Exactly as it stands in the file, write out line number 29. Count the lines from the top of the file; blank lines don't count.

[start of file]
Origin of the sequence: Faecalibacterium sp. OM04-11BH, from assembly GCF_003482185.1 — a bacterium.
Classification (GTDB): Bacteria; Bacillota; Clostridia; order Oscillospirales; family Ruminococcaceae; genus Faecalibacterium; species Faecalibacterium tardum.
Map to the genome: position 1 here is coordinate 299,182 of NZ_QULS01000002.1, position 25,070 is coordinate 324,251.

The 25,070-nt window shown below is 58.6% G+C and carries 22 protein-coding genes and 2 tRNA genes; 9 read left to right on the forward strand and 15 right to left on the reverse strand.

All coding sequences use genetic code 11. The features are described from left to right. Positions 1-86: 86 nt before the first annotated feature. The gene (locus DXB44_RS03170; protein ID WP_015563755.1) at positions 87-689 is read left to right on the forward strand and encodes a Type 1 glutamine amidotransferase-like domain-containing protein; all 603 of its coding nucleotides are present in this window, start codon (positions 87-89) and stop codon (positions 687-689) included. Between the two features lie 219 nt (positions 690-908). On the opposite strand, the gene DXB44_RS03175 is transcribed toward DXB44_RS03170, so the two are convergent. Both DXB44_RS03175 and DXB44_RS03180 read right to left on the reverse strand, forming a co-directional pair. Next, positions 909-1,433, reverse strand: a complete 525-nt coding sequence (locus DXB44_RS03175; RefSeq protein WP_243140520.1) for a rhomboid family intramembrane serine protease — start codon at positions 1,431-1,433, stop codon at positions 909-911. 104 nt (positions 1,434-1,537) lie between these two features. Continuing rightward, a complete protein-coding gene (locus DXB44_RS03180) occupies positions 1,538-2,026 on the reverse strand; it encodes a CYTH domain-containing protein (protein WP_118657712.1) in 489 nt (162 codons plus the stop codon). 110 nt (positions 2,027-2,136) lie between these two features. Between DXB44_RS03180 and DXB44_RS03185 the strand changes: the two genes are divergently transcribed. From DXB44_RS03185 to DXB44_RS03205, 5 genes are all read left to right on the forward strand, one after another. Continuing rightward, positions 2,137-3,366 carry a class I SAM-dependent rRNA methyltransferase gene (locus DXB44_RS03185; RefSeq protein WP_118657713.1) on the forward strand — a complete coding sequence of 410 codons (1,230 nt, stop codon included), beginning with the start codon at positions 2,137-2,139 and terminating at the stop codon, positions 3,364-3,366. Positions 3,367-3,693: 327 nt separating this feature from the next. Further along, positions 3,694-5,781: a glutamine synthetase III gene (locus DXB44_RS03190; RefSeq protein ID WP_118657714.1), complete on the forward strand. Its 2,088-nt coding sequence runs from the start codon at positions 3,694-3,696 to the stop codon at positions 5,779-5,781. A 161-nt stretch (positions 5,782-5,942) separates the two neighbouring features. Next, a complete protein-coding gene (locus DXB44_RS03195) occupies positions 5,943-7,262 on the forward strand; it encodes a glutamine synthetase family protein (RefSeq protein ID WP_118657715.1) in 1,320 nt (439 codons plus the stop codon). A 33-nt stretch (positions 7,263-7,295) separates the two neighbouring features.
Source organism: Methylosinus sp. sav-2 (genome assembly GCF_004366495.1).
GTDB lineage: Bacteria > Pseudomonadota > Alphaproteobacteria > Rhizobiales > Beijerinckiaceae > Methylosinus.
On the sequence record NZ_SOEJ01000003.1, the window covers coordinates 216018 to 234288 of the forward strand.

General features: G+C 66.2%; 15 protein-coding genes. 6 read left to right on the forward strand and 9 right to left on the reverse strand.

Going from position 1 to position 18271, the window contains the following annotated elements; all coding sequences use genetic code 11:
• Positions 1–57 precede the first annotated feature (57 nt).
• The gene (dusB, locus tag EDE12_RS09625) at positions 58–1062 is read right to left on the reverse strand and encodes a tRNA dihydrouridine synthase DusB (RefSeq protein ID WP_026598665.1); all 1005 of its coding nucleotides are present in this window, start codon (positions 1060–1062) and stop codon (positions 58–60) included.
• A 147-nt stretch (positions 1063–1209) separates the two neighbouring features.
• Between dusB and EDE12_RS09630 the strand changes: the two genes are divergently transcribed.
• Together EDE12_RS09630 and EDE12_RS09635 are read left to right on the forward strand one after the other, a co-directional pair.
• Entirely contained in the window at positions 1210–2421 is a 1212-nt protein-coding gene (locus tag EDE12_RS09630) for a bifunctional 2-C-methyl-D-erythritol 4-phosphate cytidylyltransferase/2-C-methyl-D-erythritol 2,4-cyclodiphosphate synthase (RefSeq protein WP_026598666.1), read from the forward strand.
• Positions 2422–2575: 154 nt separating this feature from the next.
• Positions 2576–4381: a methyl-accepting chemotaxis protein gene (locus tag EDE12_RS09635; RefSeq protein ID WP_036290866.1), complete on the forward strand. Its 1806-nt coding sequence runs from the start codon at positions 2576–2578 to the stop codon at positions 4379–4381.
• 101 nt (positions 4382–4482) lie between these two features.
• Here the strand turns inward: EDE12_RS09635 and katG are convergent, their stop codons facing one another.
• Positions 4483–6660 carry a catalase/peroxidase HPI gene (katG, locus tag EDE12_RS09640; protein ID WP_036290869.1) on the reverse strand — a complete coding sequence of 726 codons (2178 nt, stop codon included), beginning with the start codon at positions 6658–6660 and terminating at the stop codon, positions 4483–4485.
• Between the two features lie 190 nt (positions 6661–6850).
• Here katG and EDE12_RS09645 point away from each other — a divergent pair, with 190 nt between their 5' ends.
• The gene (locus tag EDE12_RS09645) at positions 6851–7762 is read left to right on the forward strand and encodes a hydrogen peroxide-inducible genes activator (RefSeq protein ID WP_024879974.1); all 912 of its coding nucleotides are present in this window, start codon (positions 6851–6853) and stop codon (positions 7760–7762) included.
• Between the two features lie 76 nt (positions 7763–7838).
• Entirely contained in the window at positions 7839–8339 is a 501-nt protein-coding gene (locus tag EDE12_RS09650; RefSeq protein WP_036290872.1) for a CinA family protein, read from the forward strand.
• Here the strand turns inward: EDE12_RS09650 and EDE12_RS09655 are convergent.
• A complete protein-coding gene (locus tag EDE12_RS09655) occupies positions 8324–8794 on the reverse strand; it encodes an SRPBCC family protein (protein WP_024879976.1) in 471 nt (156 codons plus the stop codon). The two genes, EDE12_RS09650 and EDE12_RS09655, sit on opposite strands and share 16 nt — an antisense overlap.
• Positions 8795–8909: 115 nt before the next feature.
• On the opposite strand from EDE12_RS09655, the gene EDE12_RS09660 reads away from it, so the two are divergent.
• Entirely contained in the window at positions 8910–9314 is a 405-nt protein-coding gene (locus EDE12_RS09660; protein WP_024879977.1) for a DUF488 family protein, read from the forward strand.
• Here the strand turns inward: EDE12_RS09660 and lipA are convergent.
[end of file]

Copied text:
• Positions 8795–8909: 115 nt before the next feature.